The veteran BJP leader, who was one of the prime movers of the Ram Jhanmabhoomi movement, never got to enjoy the fruits of his labour.
The groundbreaking ceremony for the long-awaited and controversial Ram temple in Ayodhya is set for August 5. Prime Minister Narendra Modi is among the only 50 other VIPs invited for the high-security event and with the laying of the 40 Kg silver foundation stone, he will forever be remembered as the man who brought to a close the communal flashpoint that defined a whole generation. But the man who started it all will be conspicuous by his absence. Lal Krishna Advani.
In the 90s, LK Advani was the face of the movement calling for a temple in the Ram Janmabhoomi upon which Babri Masjid stood. He traversed the country canvassing for it and left a trail of riots in his wake. And finally, on December 6, 1992, he was at the site as hundreds of saffron-clad men razed the 16th Century mosque to the ground. He won’t be there come August 5 (except perhaps by video conference) to see the fruition of his work.
The Ram Mandir catalysed politics for nearly three decades and will be on the resume many right-wing political careers. It was one of the key poll promises of BJP and the Supreme Court’s verdict last November, which asked the site to be handed over to a trust that will oversee the construction of a temple, was a major win for Hindutva forces. But Advani’s own political ambitions were never fulfilled.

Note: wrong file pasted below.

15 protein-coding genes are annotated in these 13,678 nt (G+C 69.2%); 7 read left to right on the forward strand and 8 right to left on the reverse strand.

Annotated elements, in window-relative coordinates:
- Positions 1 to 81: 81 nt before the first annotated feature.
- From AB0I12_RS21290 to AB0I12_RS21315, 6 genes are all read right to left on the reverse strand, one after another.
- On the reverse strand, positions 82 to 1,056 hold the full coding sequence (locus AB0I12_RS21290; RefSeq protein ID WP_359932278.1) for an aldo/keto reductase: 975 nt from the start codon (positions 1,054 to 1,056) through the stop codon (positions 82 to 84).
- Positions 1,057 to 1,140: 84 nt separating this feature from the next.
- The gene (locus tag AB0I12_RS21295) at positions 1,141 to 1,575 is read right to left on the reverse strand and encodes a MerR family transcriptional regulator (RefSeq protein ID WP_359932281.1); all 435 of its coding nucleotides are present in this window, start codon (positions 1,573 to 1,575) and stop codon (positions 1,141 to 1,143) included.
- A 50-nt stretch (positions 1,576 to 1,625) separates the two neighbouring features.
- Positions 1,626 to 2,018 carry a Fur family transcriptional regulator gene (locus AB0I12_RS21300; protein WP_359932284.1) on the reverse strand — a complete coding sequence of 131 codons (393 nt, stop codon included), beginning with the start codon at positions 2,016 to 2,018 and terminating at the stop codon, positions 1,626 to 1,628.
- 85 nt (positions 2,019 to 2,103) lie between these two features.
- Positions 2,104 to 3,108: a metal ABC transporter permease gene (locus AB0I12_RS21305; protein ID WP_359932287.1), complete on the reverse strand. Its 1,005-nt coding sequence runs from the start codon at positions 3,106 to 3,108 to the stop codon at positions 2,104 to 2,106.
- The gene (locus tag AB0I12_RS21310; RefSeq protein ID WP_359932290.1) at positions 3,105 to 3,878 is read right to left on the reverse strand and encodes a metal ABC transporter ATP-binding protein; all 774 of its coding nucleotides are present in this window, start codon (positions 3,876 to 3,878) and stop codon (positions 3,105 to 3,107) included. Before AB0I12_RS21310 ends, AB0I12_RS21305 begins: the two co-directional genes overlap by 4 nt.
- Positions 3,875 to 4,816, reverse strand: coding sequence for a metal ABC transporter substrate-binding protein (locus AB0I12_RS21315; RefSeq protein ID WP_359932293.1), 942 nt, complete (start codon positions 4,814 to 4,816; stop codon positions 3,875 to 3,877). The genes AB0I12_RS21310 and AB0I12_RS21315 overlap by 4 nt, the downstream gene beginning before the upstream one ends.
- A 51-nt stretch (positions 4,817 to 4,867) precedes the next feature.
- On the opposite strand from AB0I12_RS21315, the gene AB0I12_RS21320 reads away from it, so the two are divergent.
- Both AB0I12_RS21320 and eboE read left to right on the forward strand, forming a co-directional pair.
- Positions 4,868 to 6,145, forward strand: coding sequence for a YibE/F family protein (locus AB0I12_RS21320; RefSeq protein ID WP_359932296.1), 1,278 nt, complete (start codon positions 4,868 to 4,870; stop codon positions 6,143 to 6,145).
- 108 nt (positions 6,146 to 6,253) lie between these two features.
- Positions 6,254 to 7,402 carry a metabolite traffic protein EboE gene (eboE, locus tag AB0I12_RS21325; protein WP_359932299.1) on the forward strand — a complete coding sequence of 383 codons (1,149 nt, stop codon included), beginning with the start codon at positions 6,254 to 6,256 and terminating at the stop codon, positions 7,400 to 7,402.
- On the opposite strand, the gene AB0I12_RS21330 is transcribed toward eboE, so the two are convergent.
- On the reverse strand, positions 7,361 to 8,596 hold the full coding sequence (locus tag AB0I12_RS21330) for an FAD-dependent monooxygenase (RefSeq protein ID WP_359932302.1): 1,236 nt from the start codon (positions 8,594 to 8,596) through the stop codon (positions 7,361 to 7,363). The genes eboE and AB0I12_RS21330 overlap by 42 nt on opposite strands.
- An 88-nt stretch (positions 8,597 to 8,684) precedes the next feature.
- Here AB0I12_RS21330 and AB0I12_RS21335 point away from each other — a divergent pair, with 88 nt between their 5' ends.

Instead, at 92 years of age, he is still having to defend himself in the ongoing Babri Masjid demolition case. He stands accused of making incendiary speeches that day that fired up the mob into demolishing the mosque. A week ago, he deposed before a special judge hearing the case and sat for nearly four hours to answer more than 1000 questions, pleading his innocence.
In the 90s, Advani was the hero of hardline Hindus everywhere. Already deputy PM under Vajpayee’s government, he was priming himself for the top job in the country. But with the dawn of the millennium, and in the face of BJP’s massive electoral defeat, he began to soften his stance. This was perhaps his undoing. The emergence of more hardline leaders in the party, who were even more vociferous and unyielding about the Hindutva agenda began to overshadow him, eventually relegating him to obscurity. Only to be fleetingly remembered during special occasions.
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